Robotic Insects Take Flight on Printed Wings
By Charles Q. Choi, TechNewsDaily Contributor
Increasingly, so-called 3-D printers are being used to make items out of plastic, metal, glass, ceramic, even sugar and mashed potatoes. They do so by laying down layers of material much like ordinary printers and then fusing this material together with lasers, electron beams or other means.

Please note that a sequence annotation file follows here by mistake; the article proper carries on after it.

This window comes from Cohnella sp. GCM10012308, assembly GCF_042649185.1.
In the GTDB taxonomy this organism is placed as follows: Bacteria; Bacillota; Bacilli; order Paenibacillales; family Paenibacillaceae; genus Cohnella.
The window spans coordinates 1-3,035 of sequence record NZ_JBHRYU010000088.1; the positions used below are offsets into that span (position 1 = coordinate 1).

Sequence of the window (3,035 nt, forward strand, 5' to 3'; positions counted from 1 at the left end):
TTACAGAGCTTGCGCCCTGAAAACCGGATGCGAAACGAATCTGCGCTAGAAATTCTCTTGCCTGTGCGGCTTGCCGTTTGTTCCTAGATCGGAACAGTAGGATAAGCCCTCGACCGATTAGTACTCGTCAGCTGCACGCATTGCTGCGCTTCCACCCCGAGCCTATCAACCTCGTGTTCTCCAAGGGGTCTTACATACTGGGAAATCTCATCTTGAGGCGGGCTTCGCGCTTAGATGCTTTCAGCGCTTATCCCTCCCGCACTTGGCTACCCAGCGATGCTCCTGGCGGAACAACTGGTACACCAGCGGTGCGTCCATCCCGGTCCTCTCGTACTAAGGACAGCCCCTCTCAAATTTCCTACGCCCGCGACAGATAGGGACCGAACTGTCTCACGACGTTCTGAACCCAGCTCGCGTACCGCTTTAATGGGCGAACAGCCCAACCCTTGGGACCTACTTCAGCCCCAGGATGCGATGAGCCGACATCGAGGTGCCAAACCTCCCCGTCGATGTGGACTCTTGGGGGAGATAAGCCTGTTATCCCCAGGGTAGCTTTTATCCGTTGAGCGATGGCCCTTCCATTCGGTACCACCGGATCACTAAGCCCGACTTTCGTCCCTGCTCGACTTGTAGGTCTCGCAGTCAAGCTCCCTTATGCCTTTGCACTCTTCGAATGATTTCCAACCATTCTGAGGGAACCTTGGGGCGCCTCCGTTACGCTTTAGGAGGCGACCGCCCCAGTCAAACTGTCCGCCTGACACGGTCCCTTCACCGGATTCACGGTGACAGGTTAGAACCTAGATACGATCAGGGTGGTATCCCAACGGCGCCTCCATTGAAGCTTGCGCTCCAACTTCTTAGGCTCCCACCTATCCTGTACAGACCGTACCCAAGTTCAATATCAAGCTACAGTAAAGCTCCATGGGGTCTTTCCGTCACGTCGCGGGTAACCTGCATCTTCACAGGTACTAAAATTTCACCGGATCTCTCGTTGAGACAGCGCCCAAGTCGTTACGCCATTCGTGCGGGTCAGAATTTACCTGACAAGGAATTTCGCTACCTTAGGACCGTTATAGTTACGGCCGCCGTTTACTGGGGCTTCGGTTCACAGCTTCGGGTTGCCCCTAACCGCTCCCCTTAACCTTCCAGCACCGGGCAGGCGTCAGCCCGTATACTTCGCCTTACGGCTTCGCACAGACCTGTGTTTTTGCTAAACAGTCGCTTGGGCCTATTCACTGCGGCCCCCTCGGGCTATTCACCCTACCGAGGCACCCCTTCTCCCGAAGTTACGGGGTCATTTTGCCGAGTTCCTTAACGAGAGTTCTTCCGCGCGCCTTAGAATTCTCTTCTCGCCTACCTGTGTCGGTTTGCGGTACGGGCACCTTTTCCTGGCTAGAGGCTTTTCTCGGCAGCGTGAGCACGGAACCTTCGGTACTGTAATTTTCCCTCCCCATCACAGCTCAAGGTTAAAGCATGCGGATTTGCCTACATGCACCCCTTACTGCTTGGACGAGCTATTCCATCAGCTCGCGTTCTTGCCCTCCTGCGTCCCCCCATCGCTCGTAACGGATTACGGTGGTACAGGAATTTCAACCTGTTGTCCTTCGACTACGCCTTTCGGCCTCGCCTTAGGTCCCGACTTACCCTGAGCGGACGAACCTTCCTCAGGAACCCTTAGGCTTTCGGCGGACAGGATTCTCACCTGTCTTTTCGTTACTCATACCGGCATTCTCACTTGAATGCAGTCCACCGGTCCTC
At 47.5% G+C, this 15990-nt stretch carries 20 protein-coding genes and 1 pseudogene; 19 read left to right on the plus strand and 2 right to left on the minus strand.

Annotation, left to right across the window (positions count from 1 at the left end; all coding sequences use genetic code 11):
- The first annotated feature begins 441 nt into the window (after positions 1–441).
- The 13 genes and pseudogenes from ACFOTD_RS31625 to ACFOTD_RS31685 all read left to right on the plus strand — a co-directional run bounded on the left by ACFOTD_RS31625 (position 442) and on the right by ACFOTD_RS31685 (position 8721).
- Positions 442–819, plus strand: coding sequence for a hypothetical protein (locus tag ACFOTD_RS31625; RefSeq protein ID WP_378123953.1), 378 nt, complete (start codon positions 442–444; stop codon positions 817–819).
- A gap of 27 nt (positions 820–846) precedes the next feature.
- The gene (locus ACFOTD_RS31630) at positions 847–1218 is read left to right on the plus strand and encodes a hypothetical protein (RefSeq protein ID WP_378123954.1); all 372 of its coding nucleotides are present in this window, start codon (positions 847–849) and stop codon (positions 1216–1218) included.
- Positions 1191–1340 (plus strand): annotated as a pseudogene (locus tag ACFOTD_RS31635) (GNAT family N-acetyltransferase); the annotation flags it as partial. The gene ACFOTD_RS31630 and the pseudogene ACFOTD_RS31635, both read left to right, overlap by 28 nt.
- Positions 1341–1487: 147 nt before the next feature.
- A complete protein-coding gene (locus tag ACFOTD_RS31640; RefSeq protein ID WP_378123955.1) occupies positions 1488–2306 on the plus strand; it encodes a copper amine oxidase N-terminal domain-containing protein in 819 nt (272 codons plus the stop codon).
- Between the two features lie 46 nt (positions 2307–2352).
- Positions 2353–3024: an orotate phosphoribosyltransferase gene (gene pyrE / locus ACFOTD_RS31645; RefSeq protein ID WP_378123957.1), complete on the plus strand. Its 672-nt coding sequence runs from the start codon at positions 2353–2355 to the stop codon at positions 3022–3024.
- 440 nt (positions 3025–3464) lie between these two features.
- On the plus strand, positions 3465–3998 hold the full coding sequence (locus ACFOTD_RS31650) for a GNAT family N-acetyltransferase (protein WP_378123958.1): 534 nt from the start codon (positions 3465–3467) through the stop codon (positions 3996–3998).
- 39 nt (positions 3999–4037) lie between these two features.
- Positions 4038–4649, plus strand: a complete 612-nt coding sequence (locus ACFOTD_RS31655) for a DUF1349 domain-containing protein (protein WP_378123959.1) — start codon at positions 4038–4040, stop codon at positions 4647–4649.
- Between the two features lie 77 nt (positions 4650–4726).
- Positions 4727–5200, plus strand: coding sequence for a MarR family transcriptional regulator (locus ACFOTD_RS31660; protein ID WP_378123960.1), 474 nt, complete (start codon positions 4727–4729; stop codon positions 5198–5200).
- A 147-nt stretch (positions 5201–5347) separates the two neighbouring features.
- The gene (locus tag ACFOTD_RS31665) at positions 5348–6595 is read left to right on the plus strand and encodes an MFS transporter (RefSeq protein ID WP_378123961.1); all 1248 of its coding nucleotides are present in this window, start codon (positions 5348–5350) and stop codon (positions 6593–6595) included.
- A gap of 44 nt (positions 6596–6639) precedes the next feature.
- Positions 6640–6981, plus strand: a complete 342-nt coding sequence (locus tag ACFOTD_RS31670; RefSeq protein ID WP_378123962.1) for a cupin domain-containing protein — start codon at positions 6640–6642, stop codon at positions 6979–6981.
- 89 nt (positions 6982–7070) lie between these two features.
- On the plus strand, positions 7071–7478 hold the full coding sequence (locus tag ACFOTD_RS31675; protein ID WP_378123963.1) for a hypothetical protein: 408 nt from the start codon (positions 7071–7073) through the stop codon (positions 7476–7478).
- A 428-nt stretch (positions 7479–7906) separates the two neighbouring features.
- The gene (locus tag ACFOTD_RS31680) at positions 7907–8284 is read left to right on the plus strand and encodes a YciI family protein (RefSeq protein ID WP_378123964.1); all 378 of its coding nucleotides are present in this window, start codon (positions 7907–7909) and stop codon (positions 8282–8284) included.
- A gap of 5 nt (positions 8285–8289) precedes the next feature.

Until now, making wings for machines that can effectively mimic the flight of insects and birds has proven a delicate and time-consuming process taking days or longer to complete.
"Production of an untethered, flapping-hovering machine itself is very challenging, and only a few have been made successfully to date," said researcher Hod Lipson, a roboticist at Cornell University.
Now, using 3-D printers, Lipson and his colleagues have shown they can reduce the time it takes to design flapping wings for mechanical insects to roughly an hour.